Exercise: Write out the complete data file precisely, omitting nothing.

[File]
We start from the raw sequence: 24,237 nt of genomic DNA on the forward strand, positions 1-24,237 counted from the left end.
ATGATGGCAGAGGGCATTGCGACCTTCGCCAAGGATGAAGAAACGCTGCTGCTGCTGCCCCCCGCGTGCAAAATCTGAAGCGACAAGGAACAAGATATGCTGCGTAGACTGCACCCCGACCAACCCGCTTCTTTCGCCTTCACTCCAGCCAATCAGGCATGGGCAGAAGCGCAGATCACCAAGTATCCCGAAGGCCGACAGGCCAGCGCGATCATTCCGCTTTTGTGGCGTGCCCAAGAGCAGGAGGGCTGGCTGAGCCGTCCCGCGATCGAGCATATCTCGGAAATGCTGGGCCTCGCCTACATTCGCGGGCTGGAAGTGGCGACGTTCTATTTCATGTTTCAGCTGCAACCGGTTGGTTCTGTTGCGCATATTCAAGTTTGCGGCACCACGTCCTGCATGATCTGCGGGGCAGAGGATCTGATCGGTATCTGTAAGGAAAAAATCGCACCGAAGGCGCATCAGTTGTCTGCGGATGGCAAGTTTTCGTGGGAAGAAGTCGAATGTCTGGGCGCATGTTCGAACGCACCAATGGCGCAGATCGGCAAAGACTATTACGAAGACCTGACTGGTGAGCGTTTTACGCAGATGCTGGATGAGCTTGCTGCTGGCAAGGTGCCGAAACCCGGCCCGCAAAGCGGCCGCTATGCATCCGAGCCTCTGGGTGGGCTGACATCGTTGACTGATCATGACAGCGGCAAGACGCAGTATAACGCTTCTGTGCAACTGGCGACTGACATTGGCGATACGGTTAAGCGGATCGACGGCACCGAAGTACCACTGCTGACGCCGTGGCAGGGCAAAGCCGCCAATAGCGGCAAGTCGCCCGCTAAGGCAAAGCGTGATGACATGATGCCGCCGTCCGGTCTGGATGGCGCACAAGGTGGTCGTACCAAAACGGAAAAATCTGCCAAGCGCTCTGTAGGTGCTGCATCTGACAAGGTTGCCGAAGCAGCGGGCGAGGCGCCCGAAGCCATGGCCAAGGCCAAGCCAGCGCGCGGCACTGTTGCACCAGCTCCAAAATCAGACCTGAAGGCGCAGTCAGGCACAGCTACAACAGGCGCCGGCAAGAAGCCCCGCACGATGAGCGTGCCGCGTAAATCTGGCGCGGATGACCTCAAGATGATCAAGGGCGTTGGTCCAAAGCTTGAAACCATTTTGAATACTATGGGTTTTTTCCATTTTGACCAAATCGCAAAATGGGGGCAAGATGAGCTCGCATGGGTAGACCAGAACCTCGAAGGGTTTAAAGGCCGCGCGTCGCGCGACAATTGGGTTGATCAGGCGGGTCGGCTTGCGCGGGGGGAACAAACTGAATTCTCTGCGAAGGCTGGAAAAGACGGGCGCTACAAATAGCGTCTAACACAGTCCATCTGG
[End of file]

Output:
We start from the raw sequence: 24,237 nt of genomic DNA on the forward strand, positions 1-24,237 counted from the left end.
ATGATGGCAGAGGGCATTGCGACCTTCGCCAAGGATGAAGAAACGCTGCTGCTGCTGCCCCCCGCGTGCAAAATCTGAAGCGACAAGGAACAAGATATGCTGCGTAGACTGCACCCCGACCAACCCGCTTCTTTCGCCTTCACTCCAGCCAATCAGGCATGGGCAGAAGCGCAGATCACCAAGTATCCCGAAGGCCGACAGGCCAGCGCGATCATTCCGCTTTTGTGGCGTGCCCAAGAGCAGGAGGGCTGGCTGAGCCGTCCCGCGATCGAGCATATCTCGGAAATGCTGGGCCTCGCCTACATTCGCGGGCTGGAAGTGGCGACGTTCTATTTCATGTTTCAGCTGCAACCGGTTGGTTCTGTTGCGCATATTCAAGTTTGCGGCACCACGTCCTGCATGATCTGCGGGGCAGAGGATCTGATCGGTATCTGTAAGGAAAAAATCGCACCGAAGGCGCATCAGTTGTCTGCGGATGGCAAGTTTTCGTGGGAAGAAGTCGAATGTCTGGGCGCATGTTCGAACGCACCAATGGCGCAGATCGGCAAAGACTATTACGAAGACCTGACTGGTGAGCGTTTTACGCAGATGCTGGATGAGCTTGCTGCTGGCAAGGTGCCGAAACCCGGCCCGCAAAGCGGCCGCTATGCATCCGAGCCTCTGGGTGGGCTGACATCGTTGACTGATCATGACAGCGGCAAGACGCAGTATAACGCTTCTGTGCAACTGGCGACTGACATTGGCGATACGGTTAAGCGGATCGACGGCACCGAAGTACCACTGCTGACGCCGTGGCAGGGCAAAGCCGCCAATAGCGGCAAGTCGCCCGCTAAGGCAAAGCGTGATGACATGATGCCGCCGTCCGGTCTGGATGGCGCACAAGGTGGTCGTACCAAAACGGAAAAATCTGCCAAGCGCTCTGTAGGTGCTGCATCTGACAAGGTTGCCGAAGCAGCGGGCGAGGCGCCCGAAGCCATGGCCAAGGCCAAGCCAGCGCGCGGCACTGTTGCACCAGCTCCAAAATCAGACCTGAAGGCGCAGTCAGGCACAGCTACAACAGGCGCCGGCAAGAAGCCCCGCACGATGAGCGTGCCGCGTAAATCTGGCGCGGATGACCTCAAGATGATCAAGGGCGTTGGTCCAAAGCTTGAAACCATTTTGAATACTATGGGTTTTTTCCATTTTGACCAAATCGCAAAATGGGGGCAAGATGAGCTCGCATGGGTAGACCAGAACCTCGAAGGGTTTAAAGGCCGCGCGTCGCGCGACAATTGGGTTGATCAGGCGGGTCGGCTTGCGCGGGGGGAACAAACTGAATTCTCTGCGAAGGCTGGAAAAGACGGGCGCTACAAATAGCGTCTAACACAGTCCATCTGG